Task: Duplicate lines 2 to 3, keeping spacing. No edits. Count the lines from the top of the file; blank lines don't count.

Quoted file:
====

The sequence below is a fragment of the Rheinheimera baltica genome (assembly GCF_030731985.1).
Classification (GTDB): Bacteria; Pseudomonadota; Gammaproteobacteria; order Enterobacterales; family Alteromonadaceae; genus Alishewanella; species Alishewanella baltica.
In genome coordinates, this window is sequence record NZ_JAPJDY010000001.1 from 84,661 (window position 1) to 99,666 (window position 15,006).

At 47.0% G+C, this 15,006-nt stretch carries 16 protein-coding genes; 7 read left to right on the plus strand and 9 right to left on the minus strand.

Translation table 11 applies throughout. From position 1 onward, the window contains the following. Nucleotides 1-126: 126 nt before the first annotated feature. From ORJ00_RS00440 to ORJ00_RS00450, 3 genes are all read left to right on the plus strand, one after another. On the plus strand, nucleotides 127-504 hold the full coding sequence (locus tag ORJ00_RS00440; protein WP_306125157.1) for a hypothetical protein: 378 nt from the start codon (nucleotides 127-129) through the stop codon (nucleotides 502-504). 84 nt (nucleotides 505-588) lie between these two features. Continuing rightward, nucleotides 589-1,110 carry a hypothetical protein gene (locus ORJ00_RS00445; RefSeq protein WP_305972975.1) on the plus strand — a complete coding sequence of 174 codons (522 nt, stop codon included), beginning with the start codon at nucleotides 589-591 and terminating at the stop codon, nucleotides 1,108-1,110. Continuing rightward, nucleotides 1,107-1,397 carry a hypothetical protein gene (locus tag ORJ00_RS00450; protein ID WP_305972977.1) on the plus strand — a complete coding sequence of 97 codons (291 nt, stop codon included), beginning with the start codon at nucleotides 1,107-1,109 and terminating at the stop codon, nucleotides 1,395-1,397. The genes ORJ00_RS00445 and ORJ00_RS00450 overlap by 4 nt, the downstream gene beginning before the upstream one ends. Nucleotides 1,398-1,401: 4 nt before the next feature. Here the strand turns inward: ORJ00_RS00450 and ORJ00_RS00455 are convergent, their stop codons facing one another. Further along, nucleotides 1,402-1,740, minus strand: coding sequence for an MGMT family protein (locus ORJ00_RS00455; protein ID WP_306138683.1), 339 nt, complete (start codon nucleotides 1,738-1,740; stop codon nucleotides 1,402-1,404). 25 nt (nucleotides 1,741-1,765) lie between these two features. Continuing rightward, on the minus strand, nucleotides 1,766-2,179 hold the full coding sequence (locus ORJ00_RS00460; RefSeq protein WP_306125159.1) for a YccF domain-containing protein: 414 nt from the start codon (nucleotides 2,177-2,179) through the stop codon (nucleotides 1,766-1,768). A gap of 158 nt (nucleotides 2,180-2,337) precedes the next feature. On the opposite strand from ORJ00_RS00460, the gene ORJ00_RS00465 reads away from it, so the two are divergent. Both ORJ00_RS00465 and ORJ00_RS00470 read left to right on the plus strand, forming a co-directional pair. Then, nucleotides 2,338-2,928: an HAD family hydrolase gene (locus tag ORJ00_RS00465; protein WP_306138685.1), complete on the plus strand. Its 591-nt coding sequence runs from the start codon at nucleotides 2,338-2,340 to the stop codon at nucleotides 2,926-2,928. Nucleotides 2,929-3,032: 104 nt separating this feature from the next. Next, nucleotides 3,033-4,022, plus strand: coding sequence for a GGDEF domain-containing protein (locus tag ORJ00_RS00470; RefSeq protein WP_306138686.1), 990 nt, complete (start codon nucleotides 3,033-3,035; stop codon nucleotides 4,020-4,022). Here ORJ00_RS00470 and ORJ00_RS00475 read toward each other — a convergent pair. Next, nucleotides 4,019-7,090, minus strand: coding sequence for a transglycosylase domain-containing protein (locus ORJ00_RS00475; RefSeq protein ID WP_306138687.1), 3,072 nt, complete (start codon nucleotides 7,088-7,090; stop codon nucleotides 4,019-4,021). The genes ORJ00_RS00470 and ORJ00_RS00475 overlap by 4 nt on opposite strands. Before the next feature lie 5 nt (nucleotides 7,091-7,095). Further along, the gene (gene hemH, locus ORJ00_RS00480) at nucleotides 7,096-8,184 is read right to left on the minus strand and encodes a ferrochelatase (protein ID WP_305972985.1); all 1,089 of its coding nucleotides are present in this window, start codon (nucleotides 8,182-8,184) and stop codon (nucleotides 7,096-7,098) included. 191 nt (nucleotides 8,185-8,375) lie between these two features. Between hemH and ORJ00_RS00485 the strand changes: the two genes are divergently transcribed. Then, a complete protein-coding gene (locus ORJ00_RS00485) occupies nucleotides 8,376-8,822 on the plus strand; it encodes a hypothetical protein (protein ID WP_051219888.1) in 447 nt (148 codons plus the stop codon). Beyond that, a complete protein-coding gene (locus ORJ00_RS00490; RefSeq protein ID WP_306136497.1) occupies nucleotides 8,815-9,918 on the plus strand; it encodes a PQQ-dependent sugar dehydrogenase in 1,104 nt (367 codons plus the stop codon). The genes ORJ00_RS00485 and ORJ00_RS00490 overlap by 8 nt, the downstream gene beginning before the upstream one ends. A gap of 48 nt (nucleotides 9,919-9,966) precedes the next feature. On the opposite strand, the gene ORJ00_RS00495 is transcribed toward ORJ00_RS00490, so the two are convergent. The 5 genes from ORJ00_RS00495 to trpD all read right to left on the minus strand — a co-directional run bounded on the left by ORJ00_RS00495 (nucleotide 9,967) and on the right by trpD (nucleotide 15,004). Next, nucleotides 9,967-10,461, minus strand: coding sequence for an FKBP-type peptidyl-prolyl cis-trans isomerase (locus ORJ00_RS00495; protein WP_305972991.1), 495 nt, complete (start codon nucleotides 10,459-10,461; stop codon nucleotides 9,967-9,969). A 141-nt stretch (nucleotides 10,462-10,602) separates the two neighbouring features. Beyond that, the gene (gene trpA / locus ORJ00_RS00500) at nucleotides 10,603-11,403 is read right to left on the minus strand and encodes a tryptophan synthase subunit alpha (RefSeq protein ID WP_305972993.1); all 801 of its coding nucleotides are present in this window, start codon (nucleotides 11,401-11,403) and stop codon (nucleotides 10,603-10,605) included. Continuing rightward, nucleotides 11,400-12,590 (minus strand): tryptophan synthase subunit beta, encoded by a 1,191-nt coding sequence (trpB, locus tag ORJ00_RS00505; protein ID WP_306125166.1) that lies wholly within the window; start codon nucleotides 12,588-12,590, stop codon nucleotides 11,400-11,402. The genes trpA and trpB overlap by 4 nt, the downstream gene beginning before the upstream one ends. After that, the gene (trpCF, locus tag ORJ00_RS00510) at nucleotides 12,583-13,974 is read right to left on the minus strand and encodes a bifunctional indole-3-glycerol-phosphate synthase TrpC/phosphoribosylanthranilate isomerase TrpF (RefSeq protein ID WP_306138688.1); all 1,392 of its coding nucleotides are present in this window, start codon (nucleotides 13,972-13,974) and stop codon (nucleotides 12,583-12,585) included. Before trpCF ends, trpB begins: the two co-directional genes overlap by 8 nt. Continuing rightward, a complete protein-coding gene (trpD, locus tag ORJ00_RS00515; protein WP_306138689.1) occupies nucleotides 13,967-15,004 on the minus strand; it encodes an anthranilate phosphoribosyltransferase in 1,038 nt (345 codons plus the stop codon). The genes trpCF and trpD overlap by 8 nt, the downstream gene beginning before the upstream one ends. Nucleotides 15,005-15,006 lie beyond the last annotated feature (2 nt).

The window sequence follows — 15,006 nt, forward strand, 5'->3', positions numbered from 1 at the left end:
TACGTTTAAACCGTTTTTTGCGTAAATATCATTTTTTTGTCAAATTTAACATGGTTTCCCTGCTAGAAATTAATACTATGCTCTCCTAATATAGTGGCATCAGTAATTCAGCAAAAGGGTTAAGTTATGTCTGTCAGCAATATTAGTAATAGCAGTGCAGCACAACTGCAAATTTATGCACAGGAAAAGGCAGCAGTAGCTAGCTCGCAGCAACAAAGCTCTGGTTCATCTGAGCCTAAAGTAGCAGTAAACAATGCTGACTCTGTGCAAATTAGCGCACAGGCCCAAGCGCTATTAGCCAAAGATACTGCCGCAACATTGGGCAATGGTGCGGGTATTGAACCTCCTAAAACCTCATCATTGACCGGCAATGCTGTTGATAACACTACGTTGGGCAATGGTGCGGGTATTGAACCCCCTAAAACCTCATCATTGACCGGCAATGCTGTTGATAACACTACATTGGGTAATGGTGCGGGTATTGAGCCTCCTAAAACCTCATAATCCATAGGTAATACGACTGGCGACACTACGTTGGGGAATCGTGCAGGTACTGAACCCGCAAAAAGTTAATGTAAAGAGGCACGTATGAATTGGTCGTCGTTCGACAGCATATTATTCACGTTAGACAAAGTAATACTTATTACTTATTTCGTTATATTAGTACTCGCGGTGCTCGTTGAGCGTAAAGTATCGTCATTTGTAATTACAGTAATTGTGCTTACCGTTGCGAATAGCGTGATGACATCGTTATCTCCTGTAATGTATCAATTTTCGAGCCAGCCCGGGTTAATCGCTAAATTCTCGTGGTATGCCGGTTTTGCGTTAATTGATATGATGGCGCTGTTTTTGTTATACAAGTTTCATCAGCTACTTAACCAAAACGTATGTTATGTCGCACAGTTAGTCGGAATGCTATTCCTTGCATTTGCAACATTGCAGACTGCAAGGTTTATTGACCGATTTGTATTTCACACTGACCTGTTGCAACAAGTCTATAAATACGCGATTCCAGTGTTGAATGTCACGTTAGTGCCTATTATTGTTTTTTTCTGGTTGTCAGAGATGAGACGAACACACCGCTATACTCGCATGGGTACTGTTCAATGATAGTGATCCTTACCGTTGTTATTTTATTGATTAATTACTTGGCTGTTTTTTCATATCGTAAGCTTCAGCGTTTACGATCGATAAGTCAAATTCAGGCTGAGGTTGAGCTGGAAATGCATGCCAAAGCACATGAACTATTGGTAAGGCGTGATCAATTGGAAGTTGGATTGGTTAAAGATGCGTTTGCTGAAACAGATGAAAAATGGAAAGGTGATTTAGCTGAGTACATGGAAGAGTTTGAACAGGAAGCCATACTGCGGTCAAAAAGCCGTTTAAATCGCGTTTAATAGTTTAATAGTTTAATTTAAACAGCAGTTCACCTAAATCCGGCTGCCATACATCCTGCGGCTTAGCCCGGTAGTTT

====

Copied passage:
Classification (GTDB): Bacteria; Pseudomonadota; Gammaproteobacteria; order Enterobacterales; family Alteromonadaceae; genus Alishewanella; species Alishewanella baltica.
In genome coordinates, this window is sequence record NZ_JAPJDY010000001.1 from 84,661 (window position 1) to 99,666 (window position 15,006).